Skid’s II…Warmth in Diner form…


It’s not often I sit at home and crave another visit to a restaurant. But, at this very moment, I am craving some more of Skid’s II in Burlington, NC. RIGHT NOW!


I lived near Skid’s II for a couple of years, and heck, I grew up in the same town for 27 of my almost 30 years. Did I ever make it in there? Nope….well maybe once when I was super young with my grandparents. Other than that, I have no memory of this little treasure. However, I do remember passing it multiple times and always seeing the parking lot very active. Little did I know, when I agreed to take Maw-Maw there Wednesday, that I was feeding a little bit of my addiction……

The first step into the restaurant immediately revealed a clean restaurant. Key thing to remember, a clean restaurant is a happy restaurant with happy and repeat clientele. *smiles* Maw-Maw and I were greeted by what proved to be one of the best servers we’ve ever had. He was nice, kind, great smile, and most of all….knowledgeable (ok, I’ll admit it, and attractive *wink*). I ordered the sweet tea (because we all know you can judge a good Southern restaurant by the tea) and Maw-Maw had her standard water. The glasses came out and Maw-Maw said she really liked the glasses. I thought they were catchy with the outside light shining through on them. They were a nice blue shade.  The menus were super clean as well (which that won me over).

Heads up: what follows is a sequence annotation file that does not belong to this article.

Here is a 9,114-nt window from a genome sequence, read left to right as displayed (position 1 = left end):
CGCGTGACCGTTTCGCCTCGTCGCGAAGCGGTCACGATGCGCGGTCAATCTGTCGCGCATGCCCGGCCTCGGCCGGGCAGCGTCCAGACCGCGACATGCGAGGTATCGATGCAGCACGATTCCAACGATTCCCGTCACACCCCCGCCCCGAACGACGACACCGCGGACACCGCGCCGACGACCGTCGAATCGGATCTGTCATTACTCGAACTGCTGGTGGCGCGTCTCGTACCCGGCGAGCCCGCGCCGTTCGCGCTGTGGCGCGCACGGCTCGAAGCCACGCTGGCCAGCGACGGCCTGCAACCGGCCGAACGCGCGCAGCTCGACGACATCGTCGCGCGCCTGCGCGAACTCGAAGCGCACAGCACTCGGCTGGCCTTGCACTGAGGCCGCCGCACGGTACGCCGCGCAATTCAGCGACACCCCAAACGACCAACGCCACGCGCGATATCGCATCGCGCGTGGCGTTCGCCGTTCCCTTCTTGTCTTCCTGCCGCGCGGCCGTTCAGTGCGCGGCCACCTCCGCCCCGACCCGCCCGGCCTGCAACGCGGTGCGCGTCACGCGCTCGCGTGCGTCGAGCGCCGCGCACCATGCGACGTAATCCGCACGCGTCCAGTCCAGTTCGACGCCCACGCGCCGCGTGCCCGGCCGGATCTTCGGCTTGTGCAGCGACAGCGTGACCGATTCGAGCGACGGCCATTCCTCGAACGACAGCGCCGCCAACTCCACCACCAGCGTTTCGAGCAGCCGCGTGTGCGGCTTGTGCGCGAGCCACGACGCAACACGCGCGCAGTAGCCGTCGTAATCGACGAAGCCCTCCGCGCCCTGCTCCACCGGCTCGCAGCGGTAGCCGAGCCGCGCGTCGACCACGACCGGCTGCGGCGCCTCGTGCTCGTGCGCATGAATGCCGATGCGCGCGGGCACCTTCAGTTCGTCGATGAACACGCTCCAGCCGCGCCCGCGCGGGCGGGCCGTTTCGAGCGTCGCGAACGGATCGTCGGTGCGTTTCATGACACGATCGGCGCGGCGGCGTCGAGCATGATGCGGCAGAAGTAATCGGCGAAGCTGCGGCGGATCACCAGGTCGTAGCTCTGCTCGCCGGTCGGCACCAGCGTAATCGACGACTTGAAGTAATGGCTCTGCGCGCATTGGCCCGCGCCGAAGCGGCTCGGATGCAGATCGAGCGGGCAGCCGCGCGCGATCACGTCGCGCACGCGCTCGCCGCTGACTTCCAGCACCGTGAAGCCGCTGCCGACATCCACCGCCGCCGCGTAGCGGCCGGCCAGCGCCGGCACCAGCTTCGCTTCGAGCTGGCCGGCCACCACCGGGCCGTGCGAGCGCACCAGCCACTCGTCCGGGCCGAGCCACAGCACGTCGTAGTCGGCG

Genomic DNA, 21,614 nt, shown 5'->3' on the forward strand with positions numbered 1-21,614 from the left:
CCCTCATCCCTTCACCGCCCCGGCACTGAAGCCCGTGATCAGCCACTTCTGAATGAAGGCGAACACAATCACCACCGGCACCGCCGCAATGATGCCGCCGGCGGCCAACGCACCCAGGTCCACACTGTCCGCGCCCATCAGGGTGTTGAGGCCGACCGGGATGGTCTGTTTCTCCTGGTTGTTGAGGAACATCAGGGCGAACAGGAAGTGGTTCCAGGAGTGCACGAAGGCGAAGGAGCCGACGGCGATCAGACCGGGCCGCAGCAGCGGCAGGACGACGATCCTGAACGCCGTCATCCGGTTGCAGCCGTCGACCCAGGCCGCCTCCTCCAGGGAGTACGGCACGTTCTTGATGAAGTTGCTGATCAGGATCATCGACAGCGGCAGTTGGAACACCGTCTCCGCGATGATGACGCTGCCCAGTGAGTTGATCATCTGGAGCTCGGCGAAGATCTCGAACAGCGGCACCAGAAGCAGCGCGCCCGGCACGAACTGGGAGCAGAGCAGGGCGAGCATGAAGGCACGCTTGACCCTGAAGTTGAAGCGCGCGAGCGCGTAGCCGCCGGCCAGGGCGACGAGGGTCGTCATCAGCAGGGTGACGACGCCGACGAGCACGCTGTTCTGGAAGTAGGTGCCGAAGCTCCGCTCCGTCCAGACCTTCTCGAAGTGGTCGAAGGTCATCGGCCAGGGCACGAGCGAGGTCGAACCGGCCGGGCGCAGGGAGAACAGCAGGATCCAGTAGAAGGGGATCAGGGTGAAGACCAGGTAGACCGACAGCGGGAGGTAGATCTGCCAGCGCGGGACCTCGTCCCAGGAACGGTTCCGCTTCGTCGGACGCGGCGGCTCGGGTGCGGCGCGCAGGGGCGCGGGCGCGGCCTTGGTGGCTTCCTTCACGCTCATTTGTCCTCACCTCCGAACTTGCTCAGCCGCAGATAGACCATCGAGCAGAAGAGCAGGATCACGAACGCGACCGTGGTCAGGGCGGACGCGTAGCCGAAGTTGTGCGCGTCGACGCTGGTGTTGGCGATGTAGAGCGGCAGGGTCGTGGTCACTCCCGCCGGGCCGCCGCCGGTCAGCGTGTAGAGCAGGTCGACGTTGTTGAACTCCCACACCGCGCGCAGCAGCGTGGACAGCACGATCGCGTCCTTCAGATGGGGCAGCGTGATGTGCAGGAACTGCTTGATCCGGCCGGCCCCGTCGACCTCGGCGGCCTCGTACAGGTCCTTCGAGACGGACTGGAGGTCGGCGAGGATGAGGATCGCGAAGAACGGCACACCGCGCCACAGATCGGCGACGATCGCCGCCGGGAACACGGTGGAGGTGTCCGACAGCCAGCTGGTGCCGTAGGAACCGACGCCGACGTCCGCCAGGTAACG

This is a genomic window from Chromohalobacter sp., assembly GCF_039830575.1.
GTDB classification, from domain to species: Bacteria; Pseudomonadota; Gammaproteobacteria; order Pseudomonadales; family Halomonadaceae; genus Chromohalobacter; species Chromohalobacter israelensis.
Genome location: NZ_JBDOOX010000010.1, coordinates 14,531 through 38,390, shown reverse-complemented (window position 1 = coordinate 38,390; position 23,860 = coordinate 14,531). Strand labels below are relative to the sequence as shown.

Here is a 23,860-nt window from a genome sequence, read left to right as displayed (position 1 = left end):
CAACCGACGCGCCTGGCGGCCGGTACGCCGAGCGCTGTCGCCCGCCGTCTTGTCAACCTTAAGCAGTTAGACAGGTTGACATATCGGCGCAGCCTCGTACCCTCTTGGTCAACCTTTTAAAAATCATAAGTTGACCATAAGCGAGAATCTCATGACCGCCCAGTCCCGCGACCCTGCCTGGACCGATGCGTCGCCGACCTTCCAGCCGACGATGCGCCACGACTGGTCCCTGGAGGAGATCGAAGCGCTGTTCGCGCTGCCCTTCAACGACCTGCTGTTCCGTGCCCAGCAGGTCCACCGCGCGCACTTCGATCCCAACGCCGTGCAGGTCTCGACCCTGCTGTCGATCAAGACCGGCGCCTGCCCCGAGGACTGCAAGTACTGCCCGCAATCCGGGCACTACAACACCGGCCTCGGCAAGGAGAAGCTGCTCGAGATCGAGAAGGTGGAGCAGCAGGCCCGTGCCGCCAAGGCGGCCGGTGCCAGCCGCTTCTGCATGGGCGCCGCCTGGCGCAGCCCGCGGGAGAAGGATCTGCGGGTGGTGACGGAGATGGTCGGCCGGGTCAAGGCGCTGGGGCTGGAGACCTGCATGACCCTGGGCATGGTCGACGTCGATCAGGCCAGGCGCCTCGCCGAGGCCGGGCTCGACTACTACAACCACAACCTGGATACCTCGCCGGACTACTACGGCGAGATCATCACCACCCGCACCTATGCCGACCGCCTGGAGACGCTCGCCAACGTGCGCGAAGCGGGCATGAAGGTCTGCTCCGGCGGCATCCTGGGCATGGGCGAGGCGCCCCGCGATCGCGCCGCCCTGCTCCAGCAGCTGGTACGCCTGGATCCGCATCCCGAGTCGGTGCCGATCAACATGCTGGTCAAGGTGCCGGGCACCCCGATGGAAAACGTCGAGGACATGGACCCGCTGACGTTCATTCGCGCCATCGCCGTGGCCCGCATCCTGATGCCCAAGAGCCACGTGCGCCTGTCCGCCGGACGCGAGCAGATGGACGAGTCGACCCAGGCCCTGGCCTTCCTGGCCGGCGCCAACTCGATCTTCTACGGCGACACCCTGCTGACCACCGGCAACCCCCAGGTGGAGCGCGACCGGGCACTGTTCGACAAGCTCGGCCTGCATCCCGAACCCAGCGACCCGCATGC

See, this restaurant holds family memories in it. When Paw-Paw was alive, he and Maw-Maw used to go to Skid’s II and split a hamburger steak. It’s memories like that, that get us through the moments after our loved ones are long gone. This time though, it was Maw-Maw and I….perfect dining companion. *smiles* Fortunately, they have a small hamburger steak option, and this is what she ordered this time for her grand return to Skid’s II since Paw-Paw had passed. I, a complete and utter sucker for Greek food, ordered Souvlaki. Oh…..My…..Goodness!!!

If you have been reading on here for a bit, you would know that Souvlaki is one of my favorite dishes. I frequent the local Greek Orthodox Church when they have their semi-annual Souvlaki lunch, and have even attempted to make it myself with a recipe I found. But, honestly, this was the BEST Souvlaki I have ever consumed. The most beautiful thing….it came out looking picture perfect. I didn’t have to do anything to it to capture the beauty. The cook slathered the cucumber sauce on it perfectly to the edge, layered all the goodness in it, and wrapped it perfectly. Did I mention that our server, Todd, suggested grilled onions on it??? I just never would have thought of combining two of my loves…what is wrong with me for not thinking of that myself??? Well, now I know! Thanks, Todd! *smiles*

Maw-Maw enjoyed her Hamburger Steak immensely, and she said it tasted just like the old days. I know it would have been better though if we still had Paw-Paw with us at the table…*sigh* Her fries and my hushpuppies were perfection as well.